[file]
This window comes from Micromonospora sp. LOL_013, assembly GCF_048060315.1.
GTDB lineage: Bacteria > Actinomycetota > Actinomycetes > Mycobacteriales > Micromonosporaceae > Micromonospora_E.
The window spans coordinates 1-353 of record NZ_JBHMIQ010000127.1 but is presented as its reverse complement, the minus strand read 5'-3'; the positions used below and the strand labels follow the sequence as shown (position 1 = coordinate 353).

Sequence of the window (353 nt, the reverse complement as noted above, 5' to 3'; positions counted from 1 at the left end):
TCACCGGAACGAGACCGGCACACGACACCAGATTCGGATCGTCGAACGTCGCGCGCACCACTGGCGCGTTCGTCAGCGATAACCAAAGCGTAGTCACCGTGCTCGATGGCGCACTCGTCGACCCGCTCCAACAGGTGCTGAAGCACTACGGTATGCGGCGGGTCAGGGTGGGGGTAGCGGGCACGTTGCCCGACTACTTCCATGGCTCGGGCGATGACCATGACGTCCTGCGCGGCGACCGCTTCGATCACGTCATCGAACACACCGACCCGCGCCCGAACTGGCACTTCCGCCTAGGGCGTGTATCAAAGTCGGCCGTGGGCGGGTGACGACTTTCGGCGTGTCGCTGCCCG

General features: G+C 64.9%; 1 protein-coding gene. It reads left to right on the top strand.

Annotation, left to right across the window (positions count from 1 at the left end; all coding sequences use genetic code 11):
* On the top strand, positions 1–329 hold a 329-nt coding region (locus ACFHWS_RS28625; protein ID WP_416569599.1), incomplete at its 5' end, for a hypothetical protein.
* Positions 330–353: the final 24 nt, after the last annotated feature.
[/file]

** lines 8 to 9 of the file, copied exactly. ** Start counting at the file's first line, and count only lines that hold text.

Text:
* On the top strand, positions 1–329 hold a 329-nt coding region (locus ACFHWS_RS28625; protein ID WP_416569599.1), incomplete at its 5' end, for a hypothetical protein.
* Positions 330–353: the final 24 nt, after the last annotated feature.